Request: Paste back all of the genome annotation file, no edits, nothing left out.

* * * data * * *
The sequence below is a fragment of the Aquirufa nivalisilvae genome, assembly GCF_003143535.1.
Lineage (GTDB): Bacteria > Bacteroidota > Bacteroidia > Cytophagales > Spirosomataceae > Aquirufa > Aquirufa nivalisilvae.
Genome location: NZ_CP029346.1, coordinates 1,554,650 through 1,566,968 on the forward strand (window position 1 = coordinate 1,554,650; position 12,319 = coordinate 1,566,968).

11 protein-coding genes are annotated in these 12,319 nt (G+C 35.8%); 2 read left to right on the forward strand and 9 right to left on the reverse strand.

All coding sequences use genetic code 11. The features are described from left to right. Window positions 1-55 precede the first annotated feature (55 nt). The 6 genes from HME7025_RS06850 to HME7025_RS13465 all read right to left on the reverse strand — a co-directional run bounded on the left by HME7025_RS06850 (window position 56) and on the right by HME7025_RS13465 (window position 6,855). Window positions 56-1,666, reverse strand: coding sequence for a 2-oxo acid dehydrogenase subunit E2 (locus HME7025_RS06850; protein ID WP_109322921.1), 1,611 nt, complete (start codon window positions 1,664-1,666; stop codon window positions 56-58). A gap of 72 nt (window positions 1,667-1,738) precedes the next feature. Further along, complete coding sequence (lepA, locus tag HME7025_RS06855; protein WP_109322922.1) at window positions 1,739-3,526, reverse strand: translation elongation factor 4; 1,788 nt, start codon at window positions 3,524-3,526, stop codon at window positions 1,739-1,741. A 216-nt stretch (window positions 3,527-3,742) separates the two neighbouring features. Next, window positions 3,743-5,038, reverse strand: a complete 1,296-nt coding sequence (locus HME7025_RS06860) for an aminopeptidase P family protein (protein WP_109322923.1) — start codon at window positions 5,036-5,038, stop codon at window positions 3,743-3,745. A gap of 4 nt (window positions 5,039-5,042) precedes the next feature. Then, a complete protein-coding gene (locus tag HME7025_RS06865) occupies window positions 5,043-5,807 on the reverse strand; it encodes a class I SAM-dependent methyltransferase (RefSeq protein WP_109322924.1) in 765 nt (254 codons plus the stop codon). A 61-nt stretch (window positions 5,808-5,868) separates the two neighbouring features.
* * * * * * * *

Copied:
The sequence below is a fragment of the Aquirufa nivalisilvae genome, assembly GCF_003143535.1.
Lineage (GTDB): Bacteria > Bacteroidota > Bacteroidia > Cytophagales > Spirosomataceae > Aquirufa > Aquirufa nivalisilvae.
Genome location: NZ_CP029346.1, coordinates 1,554,650 through 1,566,968 on the forward strand (window position 1 = coordinate 1,554,650; position 12,319 = coordinate 1,566,968).

11 protein-coding genes are annotated in these 12,319 nt (G+C 35.8%); 2 read left to right on the forward strand and 9 right to left on the reverse strand.

All coding sequences use genetic code 11. The features are described from left to right. Window positions 1-55 precede the first annotated feature (55 nt). The 6 genes from HME7025_RS06850 to HME7025_RS13465 all read right to left on the reverse strand — a co-directional run bounded on the left by HME7025_RS06850 (window position 56) and on the right by HME7025_RS13465 (window position 6,855). Window positions 56-1,666, reverse strand: coding sequence for a 2-oxo acid dehydrogenase subunit E2 (locus HME7025_RS06850; protein ID WP_109322921.1), 1,611 nt, complete (start codon window positions 1,664-1,666; stop codon window positions 56-58). A gap of 72 nt (window positions 1,667-1,738) precedes the next feature. Further along, complete coding sequence (lepA, locus tag HME7025_RS06855; protein WP_109322922.1) at window positions 1,739-3,526, reverse strand: translation elongation factor 4; 1,788 nt, start codon at window positions 3,524-3,526, stop codon at window positions 1,739-1,741. A 216-nt stretch (window positions 3,527-3,742) separates the two neighbouring features. Next, window positions 3,743-5,038, reverse strand: a complete 1,296-nt coding sequence (locus HME7025_RS06860) for an aminopeptidase P family protein (protein WP_109322923.1) — start codon at window positions 5,036-5,038, stop codon at window positions 3,743-3,745. A gap of 4 nt (window positions 5,039-5,042) precedes the next feature. Then, a complete protein-coding gene (locus tag HME7025_RS06865) occupies window positions 5,043-5,807 on the reverse strand; it encodes a class I SAM-dependent methyltransferase (RefSeq protein WP_109322924.1) in 765 nt (254 codons plus the stop codon). A 61-nt stretch (window positions 5,808-5,868) separates the two neighbouring features.